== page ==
What is oil pulling?
To be honest you can dress it up in various ways, but the bottom line is it's a traditional Indian folk remedy that requires sesame, olive or coconut oil (all virgin cold pressed) to be swilled around your mouth for 5-20 minutes (depending upon which website you read) pulling it through your teeth before spitting and brushing; swallowing is not recommended Optimum appears to be first thing in a morning, but some do twice a day - generally the guidance seems to be 4hrs after eating (not sure I ever go that long!) and 1hr after drinking...
Well proponents of oil pulling claim it pulls toxins from the body, which can help a whole host of health conditions. From eczema to acne and joint issues, diabetes, migraine, hypertension, ischemic heart
disease, liver & respiratory conditions; Google and you will find someone claiming oil pulling cured them. I don't honestly see how toxins could be pulled through the mucous membrane as some websites suggest, which I will discuss more in a moment; but as it is also reputed as excellent for oral health, getting rid of toothache and reducing gum disease, I decided to read more. What's interesting about oil pulling is that there's no big pharma heading up this campaign, posting fake reviews etc; clearly people who advocate pulling believe it helped them.
There are those however who take the claims of oil pulling to another level, particularly Dr Karach MD - feel free to do your own digging!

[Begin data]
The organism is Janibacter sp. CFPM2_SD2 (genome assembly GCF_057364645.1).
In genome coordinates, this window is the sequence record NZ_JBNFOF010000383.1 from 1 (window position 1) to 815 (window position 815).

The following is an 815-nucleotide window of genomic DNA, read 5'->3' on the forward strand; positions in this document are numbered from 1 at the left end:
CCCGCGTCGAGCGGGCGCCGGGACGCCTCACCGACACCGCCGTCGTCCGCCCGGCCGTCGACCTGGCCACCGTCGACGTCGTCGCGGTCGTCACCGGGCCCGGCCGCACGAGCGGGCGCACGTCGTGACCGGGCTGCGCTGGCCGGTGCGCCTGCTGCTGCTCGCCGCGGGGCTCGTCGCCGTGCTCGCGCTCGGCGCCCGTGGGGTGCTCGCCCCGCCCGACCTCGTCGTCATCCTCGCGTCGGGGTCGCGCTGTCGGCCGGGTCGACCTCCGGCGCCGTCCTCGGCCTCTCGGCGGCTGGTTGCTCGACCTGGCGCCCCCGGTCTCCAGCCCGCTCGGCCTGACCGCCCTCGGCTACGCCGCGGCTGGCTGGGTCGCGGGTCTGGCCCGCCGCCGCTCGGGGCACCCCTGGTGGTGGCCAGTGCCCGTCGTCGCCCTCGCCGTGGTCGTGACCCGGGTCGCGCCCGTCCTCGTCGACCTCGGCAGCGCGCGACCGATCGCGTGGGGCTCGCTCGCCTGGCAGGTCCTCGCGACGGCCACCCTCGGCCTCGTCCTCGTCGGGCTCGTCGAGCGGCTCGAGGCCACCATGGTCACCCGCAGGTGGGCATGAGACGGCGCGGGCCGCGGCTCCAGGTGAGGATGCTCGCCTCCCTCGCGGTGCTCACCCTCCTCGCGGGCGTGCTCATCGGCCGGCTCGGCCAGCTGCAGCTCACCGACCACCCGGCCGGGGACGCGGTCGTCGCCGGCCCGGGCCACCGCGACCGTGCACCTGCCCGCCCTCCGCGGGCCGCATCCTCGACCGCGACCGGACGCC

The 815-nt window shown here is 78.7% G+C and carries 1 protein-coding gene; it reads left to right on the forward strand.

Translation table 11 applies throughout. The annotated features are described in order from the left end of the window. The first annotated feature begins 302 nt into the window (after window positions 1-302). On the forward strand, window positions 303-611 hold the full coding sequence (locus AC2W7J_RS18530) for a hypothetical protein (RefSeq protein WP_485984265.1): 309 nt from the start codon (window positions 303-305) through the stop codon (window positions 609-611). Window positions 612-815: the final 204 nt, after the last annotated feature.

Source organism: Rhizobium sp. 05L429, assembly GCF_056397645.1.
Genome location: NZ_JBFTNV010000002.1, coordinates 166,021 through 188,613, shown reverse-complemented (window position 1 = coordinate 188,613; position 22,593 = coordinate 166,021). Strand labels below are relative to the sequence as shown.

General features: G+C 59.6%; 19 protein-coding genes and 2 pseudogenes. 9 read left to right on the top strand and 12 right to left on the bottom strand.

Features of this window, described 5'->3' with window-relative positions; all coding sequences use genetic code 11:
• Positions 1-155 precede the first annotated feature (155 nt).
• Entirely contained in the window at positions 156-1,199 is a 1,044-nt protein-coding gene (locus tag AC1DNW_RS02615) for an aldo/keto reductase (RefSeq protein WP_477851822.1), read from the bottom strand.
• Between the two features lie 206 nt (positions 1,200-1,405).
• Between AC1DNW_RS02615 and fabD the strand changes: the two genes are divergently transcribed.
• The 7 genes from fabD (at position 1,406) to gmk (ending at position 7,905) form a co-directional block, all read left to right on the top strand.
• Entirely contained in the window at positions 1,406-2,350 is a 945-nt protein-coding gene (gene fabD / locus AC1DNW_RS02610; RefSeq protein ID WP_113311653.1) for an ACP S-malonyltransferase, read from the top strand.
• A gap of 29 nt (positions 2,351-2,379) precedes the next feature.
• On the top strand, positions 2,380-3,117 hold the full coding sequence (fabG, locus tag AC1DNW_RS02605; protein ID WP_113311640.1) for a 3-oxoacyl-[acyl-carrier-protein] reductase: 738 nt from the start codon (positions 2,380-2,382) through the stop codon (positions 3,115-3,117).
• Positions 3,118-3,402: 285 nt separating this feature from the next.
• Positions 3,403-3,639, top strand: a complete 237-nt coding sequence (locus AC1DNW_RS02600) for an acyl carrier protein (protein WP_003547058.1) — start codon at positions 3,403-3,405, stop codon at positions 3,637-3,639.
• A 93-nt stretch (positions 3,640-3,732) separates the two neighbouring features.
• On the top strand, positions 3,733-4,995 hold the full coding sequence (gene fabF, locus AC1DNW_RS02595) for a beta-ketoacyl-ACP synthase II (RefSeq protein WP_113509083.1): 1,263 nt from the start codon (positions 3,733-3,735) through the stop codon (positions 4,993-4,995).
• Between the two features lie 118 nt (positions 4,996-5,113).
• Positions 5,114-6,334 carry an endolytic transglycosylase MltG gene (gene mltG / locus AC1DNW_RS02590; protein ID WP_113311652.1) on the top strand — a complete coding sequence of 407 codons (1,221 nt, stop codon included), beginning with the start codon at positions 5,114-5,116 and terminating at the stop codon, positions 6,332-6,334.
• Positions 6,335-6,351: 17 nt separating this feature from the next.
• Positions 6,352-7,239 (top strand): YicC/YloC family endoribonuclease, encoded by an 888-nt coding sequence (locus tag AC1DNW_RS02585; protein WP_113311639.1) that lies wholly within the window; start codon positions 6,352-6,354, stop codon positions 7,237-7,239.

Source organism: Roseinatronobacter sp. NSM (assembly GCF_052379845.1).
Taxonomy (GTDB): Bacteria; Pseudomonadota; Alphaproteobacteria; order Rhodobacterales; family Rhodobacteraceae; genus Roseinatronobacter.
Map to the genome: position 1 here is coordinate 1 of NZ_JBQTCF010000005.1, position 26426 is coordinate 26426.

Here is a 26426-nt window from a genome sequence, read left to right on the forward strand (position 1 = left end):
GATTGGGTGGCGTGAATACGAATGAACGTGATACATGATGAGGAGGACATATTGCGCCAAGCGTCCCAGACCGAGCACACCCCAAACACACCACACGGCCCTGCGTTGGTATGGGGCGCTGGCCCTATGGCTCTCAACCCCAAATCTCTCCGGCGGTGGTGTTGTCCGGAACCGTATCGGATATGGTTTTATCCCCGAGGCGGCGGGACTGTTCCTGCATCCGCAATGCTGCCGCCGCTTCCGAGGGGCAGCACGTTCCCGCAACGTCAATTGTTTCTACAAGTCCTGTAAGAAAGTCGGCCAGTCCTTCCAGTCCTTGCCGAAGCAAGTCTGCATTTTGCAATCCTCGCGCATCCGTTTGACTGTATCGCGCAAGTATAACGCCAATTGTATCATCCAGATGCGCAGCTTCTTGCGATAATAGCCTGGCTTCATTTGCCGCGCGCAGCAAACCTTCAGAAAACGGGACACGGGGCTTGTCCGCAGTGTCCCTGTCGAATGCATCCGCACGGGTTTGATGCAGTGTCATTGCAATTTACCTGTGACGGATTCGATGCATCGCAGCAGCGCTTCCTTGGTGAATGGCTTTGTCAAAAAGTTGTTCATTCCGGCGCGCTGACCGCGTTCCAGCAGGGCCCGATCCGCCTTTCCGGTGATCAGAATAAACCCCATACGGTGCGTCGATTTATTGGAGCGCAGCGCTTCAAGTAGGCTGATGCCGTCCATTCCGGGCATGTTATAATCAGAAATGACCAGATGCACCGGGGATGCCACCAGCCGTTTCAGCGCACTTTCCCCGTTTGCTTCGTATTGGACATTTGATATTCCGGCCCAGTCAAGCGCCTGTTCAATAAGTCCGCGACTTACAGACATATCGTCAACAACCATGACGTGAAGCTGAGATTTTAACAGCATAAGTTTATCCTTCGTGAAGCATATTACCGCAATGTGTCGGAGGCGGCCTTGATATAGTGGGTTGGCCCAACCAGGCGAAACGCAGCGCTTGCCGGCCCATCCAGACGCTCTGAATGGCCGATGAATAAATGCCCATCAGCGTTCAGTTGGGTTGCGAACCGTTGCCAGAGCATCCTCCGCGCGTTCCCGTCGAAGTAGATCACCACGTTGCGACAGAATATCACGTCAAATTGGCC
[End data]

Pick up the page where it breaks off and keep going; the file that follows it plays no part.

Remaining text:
Ok as I said above, I'm not convinced toxins can be pulled through the mucosal surfaces of the mouth; however things can certainly pass into the bloodstream sublingually - think of the tiny pills or spray that people put under their tongue during an angina attack. In fact this route is faster and the substance is only exposed to saliva before entering the bloodstream; anything swallowed has to pass through the digestive tract where enzymes get to work.
A little digging turned up a paper entitled "Oil pulling – Unraveling the path to mystic cure", Alaka Hebbar* Vaishali Keluskar** Arvind Shetti*** *Post Graduate Student, **M.D.S, Professor and Head, ***M.D.S, Professor, Department of oral Medicine & Radiology, KLES V.K Institute Of Dental Sciences, Nehru
Nagar, Belgaum, Karnataka, India. Published in the Journal of International Oral Health 2010 states:
"Sesame seed oil has a high concentration of polyunsaturated fatty acids and is a good source of vitamins. The antioxidants present in it are namely sesamin, sesamolin and sesaminol. These lignans have certain actions on the living tissues like- Detoxification of toxins, antioxidant effect, potentiates the action of vitamin E, prevents lipid peroxidation and antibiotic effect in that it helps in the destruction of microorganisms. Sesamin has found to inhibit the absorption of cholesterol as well as its production in the liver, reduces lipogenesis and exhibits an antihypertensive action."You can find it here and is well worth a read if this subject interests you. This suggests amongst other things that the oil hit alone is responsible for some results.
In terms of dental health the claims are it breaks down plaque and neutralises harmful bacteria - resulting it whiter, cleaner, healthier teeth and gums and fresh breath. The paper above also explores this: